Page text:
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So Fresh and So Keen

Categories: This Writer's Life.
The Fall is my prime writing time, friends. It is my favorite time of year– you get to drink apple cider, and eat apple-based pies, and the temperature is that perfect 60ish (which is just about the only temp I don’t sweat in), there is football on the TV on Sundays, the leaves start to change color, TV shows pick up their pace, movies start worrying about winning awards, publishing houses bring out their big guns, or at least their larger small guns, and my productivity goes up (unscientifically) around 67%.

I have a thing about seasons in writing. Summer is my most unproductive time, mostly because it is hot out, and people are drinking outside. I hate being holed up during the Summer and yearn to break free from the shackles of my desk/coffee shop, run around and politely ask someone to show me how kites work. Plus, because of said hot weather, the hippies tend to smell even less great.

Winter is my writing malaise season. It starts of wonderfully (snow! Christmas and/or other Winter Holidays! presents! (premium) hot chocolate!) but–at least in New England– Winter usually decides that it might like to stay a bit longer, and so it holes up on your couch through the start of Spring, deleting the shows you TIVO’d and drinking all your (organic!) 1% milk until finally, sometime around May, you’re like “Hey Winter, we need to talk.”
And Winter, sitting there, eating your Barbara’s Bakery Shredded Oats (organic!) cereal in its nightshirt watching reruns of Two and a Half Men, barely looks up, so you get pissed and grab it by the ear, and pull it out into the hall, and say, “Enough. You used to be cute and wonderlandy in December but now it’s May. Go back to Northern Canada!” And you kind of feel bad for a sec, but I mean, give me a break.

Yeah, um, so Winter is not my fave.

Spring has its moments, of course, and it probably would exist on some similar level to Fall if WE ACTUALLY HAD A SPRING FOR MORE THAN SIX DAYS. Weather in NE goes from Winter to Summer without pausing for season station identification, and as such, doesn’t truly give me the productive lengthy coolish change that I need.

But Fall, baby, that’s where it’s at.

Drop me your fave writing seasons in the section underfoot. After all, knowledge is power, friends.

Seasons of,
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23 Responses to So Fresh and So Keen

  1. I can write a ton of academic papers during fall and spring but spring is the best time for me to write because I feel more productive during this season. The temperature and the colors of nature during this time inspires me to do my job as a writer.

  2. Tom says:

    I was just writing about this the other day, and I think fall is becoming my favorite season, much as I used to think it nearly worthless, wet, cold, and annoying.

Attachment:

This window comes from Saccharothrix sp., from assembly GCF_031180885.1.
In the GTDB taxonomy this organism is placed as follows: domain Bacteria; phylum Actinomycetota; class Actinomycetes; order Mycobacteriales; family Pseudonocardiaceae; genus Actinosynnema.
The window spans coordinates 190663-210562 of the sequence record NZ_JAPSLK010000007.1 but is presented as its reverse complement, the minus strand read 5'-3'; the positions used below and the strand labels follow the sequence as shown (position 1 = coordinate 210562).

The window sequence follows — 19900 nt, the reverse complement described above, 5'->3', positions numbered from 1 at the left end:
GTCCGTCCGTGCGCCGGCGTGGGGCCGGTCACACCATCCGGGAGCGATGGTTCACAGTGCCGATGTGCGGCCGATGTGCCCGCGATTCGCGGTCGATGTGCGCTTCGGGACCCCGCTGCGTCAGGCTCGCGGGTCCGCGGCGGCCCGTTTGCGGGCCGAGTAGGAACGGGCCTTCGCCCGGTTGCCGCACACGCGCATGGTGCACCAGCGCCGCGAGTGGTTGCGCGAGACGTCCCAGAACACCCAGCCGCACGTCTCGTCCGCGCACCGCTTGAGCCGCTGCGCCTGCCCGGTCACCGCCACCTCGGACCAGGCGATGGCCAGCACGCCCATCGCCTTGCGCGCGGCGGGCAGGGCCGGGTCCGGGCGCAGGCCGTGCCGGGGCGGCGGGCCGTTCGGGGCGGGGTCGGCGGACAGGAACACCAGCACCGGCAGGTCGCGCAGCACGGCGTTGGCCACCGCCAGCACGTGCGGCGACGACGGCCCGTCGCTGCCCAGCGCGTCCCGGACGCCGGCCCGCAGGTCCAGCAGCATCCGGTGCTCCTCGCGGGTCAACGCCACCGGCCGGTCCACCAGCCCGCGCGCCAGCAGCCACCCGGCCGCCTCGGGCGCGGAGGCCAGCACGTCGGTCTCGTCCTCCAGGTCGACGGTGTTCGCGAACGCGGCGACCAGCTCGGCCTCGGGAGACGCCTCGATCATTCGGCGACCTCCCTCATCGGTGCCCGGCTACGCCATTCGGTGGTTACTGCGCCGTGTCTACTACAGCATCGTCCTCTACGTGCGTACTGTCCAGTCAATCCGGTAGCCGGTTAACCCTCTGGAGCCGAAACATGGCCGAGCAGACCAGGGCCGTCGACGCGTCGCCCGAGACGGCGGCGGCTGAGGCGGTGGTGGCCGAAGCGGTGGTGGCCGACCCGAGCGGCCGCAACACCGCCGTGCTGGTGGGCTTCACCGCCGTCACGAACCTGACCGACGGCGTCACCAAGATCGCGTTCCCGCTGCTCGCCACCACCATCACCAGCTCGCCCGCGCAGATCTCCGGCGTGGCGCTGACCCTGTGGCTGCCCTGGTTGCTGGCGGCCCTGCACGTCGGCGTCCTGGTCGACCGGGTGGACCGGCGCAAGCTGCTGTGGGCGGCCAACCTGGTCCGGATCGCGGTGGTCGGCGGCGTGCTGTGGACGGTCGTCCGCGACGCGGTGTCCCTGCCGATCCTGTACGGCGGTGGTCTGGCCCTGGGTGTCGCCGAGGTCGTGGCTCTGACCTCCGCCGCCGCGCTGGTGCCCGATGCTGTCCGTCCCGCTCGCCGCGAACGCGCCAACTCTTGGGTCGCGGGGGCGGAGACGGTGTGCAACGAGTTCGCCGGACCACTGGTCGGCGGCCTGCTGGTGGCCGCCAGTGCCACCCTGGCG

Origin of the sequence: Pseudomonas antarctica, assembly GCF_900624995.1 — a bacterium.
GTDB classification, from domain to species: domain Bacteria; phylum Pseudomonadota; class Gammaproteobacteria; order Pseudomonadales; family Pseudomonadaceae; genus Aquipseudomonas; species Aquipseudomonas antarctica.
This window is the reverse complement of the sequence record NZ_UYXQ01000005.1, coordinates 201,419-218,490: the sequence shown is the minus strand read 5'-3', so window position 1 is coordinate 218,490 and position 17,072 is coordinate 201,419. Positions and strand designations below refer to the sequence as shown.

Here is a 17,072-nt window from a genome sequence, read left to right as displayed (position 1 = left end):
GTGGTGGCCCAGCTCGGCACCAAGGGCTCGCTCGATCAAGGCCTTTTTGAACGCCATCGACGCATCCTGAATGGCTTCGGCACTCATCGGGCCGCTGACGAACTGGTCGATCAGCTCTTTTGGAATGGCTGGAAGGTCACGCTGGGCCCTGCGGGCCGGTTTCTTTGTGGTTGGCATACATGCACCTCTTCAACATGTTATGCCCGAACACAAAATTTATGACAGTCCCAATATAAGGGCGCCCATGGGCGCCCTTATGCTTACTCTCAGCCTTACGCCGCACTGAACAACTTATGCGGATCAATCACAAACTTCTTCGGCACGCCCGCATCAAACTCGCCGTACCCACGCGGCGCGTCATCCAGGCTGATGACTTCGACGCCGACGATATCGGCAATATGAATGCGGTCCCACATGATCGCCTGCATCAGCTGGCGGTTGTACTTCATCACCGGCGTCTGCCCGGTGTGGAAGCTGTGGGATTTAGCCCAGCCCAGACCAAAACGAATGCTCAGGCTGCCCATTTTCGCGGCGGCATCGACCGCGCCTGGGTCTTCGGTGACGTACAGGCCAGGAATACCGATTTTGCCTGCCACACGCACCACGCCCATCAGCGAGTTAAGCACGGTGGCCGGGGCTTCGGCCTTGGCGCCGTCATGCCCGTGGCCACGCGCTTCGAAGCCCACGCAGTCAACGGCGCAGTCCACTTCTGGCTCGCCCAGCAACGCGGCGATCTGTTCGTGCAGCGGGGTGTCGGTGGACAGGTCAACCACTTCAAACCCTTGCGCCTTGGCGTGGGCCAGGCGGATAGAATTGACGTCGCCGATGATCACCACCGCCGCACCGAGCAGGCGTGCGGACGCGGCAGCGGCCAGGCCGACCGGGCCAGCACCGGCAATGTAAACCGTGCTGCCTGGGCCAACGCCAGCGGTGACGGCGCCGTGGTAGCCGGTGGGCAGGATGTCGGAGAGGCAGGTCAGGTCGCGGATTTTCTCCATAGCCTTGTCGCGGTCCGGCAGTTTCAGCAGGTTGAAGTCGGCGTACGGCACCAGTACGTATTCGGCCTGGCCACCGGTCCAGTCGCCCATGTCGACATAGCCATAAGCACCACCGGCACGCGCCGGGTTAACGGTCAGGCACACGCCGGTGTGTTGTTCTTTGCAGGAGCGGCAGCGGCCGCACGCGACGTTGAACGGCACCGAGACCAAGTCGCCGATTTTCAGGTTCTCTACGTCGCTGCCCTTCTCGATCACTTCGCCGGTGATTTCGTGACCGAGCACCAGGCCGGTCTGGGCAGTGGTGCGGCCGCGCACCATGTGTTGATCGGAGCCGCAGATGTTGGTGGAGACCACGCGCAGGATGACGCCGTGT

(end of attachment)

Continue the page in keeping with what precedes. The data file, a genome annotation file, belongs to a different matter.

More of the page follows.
I can easily cozy up to the idea of sitting in the coffee shop all day in a nice fall day and pecking away at the Mac. That seems to fit together perfectly. Plus, after October the drag strips are all shut down around here, so I don’t have to feel guilty about not drag racing while I’m writing on a Saturday afternoon.

    This year is my first NaNo. Nice to see some other folks getting revved up! It will be 50K by the end of November! Sweet! I look forward to a loosening of sanity and increased caffeine intake!

  3. Ramsey says:

    SUNDAY FUNDAY! Fall, end of story

  4. Kristan C. says:

    Despite what the rest of the world says, California does have seasons–you have to be delicately attuned to them; we don’t need no stinkin’ Big & Obvious Signs like snow to tell us when winter is here. (Although we’ve got nothing against snow. We are droughty over here. Not a lick of rain since February. We got a bit o’rain the other night and it smelled wonderful but now it’s gone and I’m depressed again.)

    ANYHOO, I like fall the best too. The 100-degree temps are over, the wind has changed just like in Mary Poppins, and it’s time to start settling down again. Spring is also lovely, what with grass growing and temps warming slightly and flowers blooming (although spring bloomed here this year in January, helloooo, global warming). Winter is also great for snuggling down with a laptop, so long as your power doesn’t go out. Summer’s nice with its long light nights, so long as you have AC. But fall is really where it’s at.

    To Pat and all my fellow NaNoers–it’s almost here! Good luck! I am giving myself until October 15 to not panic.

  5. Valerie V. says:

    Winter. It’s cozy and makes me wistful.

  6. My best times for writing are whenever I can squeeze it in. Some days, like the current ones, where I am off my day job for awhile, I have sat down and decided what I am going to work on. First, polish up my short stories, submit them to various places; then, work on my two w-i-ps; and, during periods of writer’s block, read some of my ever growing pile of TBRs.

    However, fall and winter are my best times for writing. In winter I have no inertia, the creativity flows. Often I carry a notebook to jot down ideas as they come, unbidden, to the surface. The cold, damp weather plays havoc on my knees, so I would rather stay inside and write.

    As Chris Chenoweth, ex-journalist, told me recently, "If you want to be a writer and be published, you have to be hungry!"

    Well, I’m hungry and I’m writing.

  7. I’ve run into a conundrum since I went back to grad school, because late spring and summer (which is now my slightly less school time) is writing time for me, but it tends to be a material collecting sort of writing–being active and doing stuff and then writing notes and journal entries about it. Fall and winter used to be the time when I could settle in and take those notes and observations and supplement them with more research and imagination and turn them into actual writing.

    Alas, now that I’m ensconced in the PhD world, I write a ton during the fall and winter, but it’s all academic papers. Not that I don’t enjoy those, don’t get me wrong, but it means my writing equivalent of my circadian rhythms are all messed up in the creative writing part of me. I reflect more on this here: http://deborahleiter.blogspot.com/search/label/seasons

  8. Jeanne says:

    The holidays, beginning on Halloween, overstimulate me, frazzle my resolve to sit behind a laptop and hammer out dialog between my fictitious friends, doing implausable things whilst family overloads with food, drink, and need for psychoanalysis. I tend to hate the length of summers here in Phoenix, but have made it a great excuse to drink non-stop iced teas and strong coffee while boosting the bank of perfected short stories in reserve–ever hopeful that this path to writing as a career will eventually sputter and take off… God, I miss Michigan’s fall season and a steady paycheck!